DC Circuit Backs Trump’s Military Sex-Change Policy

Equality March for Unity and Pride participants march past the White House in Washington on June 11, 2017. (AP Photo/Carolyn Kaster)

WASHINGTON (CN) – In a brief and unsigned order Thursday, the D.C. Circuit cleared the way for the Trump administration to institute a policy that a federal judge equated with a blanket ban on transgender military service.

Distinct from a short-lived 2017 policy by then-Defense Secretary Ash Carter, the guidelines here were adopted in February 2017 by Trump’s second defense secretary, James Mattis.

The Mattis policy, as it is described in the ruling, contains two key elements: excluding from military service transgender people who either have gender dysphoria or are otherwise unwilling to serve in their biological sex.

U.S. District Judge Colleen Kollar-Kotelly determied that this was a blanket ban, but the D.C. Circuit vacated her injunction following oral arguments on Dec. 10.

“Although the Mattis Plan continues to bar many transgender persons from joining or serving in the military, the record indicates that the plan allows some transgender persons barred under the military’s standards prior to the Carter policy to join and serve in the military,” the ruling states.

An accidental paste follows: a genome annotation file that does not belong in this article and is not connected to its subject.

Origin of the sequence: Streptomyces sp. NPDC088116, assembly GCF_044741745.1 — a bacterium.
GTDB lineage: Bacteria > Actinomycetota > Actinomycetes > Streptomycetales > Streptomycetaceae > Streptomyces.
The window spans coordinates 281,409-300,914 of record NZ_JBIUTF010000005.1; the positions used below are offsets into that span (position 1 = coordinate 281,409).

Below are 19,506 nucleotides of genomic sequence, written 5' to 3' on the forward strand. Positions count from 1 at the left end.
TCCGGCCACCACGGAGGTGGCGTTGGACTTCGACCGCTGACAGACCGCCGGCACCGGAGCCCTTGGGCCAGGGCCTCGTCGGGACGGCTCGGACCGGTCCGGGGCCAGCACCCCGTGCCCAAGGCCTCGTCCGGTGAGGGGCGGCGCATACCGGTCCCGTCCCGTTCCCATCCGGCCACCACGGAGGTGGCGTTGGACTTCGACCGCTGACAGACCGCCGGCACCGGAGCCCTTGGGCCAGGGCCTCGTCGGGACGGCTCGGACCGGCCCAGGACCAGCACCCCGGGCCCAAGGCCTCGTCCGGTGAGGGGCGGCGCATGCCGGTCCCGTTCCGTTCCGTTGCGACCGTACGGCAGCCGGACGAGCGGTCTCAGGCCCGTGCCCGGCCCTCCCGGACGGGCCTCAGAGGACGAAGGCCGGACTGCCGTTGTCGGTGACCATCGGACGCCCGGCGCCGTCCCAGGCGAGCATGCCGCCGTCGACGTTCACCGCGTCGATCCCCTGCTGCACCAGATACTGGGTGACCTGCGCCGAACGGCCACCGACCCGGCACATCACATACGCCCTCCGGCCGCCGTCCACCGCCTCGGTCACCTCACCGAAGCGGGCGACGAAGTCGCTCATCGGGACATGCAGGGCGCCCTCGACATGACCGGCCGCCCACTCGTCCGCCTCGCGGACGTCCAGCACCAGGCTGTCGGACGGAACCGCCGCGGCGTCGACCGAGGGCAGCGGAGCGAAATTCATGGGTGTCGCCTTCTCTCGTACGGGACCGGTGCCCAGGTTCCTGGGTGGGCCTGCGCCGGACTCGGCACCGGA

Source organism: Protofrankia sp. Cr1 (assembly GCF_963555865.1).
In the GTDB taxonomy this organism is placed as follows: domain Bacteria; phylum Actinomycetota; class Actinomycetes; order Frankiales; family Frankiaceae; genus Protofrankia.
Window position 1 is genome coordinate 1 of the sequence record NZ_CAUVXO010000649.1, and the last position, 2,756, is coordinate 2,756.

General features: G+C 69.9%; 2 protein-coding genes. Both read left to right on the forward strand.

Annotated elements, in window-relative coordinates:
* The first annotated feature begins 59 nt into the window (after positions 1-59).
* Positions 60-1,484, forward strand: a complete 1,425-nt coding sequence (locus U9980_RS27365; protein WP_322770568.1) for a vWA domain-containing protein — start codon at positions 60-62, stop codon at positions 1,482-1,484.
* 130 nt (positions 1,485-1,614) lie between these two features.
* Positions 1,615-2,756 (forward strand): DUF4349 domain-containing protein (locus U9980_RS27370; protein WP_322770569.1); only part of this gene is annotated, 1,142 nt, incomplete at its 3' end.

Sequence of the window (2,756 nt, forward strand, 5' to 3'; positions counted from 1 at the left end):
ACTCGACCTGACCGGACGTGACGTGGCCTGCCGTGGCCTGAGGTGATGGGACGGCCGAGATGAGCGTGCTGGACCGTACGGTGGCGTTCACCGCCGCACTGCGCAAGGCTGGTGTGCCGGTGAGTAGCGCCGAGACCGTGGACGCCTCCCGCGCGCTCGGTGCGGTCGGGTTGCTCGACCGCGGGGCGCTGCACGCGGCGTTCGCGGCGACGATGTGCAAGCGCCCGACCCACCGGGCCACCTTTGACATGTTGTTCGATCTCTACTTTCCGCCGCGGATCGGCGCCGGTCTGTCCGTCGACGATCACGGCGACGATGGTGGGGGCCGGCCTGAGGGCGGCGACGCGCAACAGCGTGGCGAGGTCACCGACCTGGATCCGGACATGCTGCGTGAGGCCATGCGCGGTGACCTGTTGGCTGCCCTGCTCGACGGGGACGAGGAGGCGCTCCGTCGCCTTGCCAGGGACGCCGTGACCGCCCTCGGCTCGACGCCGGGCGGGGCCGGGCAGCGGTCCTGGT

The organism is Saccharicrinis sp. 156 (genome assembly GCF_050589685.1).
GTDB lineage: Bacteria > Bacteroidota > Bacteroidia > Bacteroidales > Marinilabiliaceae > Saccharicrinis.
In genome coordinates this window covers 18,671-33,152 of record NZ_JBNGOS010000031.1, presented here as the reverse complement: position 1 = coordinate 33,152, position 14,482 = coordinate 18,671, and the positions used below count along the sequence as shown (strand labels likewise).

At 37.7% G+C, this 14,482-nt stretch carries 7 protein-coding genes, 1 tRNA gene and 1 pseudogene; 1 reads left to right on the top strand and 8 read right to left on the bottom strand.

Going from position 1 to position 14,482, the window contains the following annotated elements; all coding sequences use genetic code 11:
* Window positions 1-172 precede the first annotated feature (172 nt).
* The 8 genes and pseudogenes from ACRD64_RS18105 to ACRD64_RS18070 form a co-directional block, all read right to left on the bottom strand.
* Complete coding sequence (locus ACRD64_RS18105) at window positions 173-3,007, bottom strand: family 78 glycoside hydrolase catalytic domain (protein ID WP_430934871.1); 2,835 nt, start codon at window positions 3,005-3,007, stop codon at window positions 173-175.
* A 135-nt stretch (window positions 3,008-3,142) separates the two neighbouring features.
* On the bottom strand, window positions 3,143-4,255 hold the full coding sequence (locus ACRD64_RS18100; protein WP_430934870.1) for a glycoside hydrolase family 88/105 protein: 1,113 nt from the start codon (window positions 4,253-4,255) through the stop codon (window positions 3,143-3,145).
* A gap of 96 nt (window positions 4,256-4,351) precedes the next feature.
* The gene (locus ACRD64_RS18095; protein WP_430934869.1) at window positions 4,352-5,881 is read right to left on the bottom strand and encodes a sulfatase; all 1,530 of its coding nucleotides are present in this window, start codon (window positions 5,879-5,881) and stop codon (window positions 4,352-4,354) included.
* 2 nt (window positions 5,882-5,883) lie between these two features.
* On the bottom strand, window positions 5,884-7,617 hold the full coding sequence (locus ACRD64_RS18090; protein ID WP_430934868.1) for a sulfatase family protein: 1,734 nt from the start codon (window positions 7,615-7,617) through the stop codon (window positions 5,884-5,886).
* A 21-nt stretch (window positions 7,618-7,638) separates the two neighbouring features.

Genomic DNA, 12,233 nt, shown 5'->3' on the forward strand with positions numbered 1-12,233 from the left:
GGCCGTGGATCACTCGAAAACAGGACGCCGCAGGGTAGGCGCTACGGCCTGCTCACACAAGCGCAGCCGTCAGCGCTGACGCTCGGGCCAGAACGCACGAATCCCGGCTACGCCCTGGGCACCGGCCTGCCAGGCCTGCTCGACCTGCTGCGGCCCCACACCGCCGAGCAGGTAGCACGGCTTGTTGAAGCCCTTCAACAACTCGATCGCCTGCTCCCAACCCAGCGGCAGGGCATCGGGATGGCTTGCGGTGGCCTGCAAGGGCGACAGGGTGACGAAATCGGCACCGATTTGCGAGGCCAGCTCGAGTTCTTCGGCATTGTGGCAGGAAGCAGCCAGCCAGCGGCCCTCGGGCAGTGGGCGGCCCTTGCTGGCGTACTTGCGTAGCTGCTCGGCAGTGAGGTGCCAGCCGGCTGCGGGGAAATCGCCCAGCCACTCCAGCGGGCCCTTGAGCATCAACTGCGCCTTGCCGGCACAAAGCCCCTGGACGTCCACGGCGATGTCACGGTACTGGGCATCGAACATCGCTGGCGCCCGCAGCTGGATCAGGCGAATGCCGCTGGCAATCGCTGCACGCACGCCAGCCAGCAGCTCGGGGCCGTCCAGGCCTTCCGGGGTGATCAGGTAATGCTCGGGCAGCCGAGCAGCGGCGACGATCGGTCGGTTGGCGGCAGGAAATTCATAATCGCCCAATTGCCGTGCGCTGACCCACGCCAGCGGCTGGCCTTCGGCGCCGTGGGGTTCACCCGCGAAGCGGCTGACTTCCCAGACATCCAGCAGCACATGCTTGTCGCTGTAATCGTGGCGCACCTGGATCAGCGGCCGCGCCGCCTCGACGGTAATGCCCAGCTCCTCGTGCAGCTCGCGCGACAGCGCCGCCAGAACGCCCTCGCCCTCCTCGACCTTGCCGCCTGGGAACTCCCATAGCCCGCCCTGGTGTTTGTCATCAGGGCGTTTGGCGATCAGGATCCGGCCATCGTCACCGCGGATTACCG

Siding with the government, the three-judge panel said they were persuaded that some transgender servicemembers might identify as transgender but not “seek to transition to their preferred gender,” and not all transgender individuals suffer from gender dysphoria. 

Citing the 1981 decision Rostker v. Goldberg, in which the U.S. Supreme Court upheld the policy requiring only men to sign up for the military draft, the D.C. Circuit also found no equal-protections violations in the Mattis policy. 

“While the executive and legislative branches remain ‘subject to the limitations’ of the Constitution, ‘the tests and limitations to be applied may differ because of the military context.’”

The panel also quoted the 1973 case Gilligan v. Morgan, where a state university brought in the National Guard to squelch a student protest: “Courts must give great deference to the professional judgment of military authorities concerning the relative importance of a particular military interest.”

Activists were quick to condemn the decision. 

“Today’s ruling is a devastating slap in the face to transgender service members who have proved their fitness to serve and their dedication to this country,” Shannon Minter, legal director of the National Center for Lesbian Rights, tweeted Thursday. 

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